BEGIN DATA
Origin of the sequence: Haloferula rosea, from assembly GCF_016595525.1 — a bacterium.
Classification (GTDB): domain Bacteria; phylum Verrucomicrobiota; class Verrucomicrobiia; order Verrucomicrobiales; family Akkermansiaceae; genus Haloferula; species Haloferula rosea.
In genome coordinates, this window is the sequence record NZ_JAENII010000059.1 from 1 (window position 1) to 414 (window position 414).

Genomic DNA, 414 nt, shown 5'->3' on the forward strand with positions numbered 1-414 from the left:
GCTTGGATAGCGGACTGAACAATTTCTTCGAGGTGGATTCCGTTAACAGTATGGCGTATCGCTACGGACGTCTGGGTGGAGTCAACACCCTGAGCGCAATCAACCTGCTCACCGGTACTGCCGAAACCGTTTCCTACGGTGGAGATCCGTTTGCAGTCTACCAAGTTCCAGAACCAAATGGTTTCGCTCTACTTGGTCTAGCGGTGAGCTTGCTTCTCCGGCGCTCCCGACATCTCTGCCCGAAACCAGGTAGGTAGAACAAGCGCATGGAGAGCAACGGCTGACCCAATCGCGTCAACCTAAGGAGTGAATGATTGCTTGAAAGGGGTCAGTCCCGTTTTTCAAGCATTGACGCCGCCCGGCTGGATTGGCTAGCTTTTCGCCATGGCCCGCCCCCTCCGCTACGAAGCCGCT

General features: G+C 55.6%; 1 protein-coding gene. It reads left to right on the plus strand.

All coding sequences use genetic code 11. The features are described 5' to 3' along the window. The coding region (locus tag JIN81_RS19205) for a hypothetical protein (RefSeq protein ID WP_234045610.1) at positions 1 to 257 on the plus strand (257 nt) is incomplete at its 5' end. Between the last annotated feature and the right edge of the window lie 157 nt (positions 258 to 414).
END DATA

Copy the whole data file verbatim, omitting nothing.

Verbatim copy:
Origin of the sequence: Haloferula rosea, from assembly GCF_016595525.1 — a bacterium.
Classification (GTDB): domain Bacteria; phylum Verrucomicrobiota; class Verrucomicrobiia; order Verrucomicrobiales; family Akkermansiaceae; genus Haloferula; species Haloferula rosea.
In genome coordinates, this window is the sequence record NZ_JAENII010000059.1 from 1 (window position 1) to 414 (window position 414).

Genomic DNA, 414 nt, shown 5'->3' on the forward strand with positions numbered 1-414 from the left:
GCTTGGATAGCGGACTGAACAATTTCTTCGAGGTGGATTCCGTTAACAGTATGGCGTATCGCTACGGACGTCTGGGTGGAGTCAACACCCTGAGCGCAATCAACCTGCTCACCGGTACTGCCGAAACCGTTTCCTACGGTGGAGATCCGTTTGCAGTCTACCAAGTTCCAGAACCAAATGGTTTCGCTCTACTTGGTCTAGCGGTGAGCTTGCTTCTCCGGCGCTCCCGACATCTCTGCCCGAAACCAGGTAGGTAGAACAAGCGCATGGAGAGCAACGGCTGACCCAATCGCGTCAACCTAAGGAGTGAATGATTGCTTGAAAGGGGTCAGTCCCGTTTTTCAAGCATTGACGCCGCCCGGCTGGATTGGCTAGCTTTTCGCCATGGCCCGCCCCCTCCGCTACGAAGCCGCT

General features: G+C 55.6%; 1 protein-coding gene. It reads left to right on the plus strand.

All coding sequences use genetic code 11. The features are described 5' to 3' along the window. The coding region (locus tag JIN81_RS19205) for a hypothetical protein (RefSeq protein ID WP_234045610.1) at positions 1 to 257 on the plus strand (257 nt) is incomplete at its 5' end. Between the last annotated feature and the right edge of the window lie 157 nt (positions 258 to 414).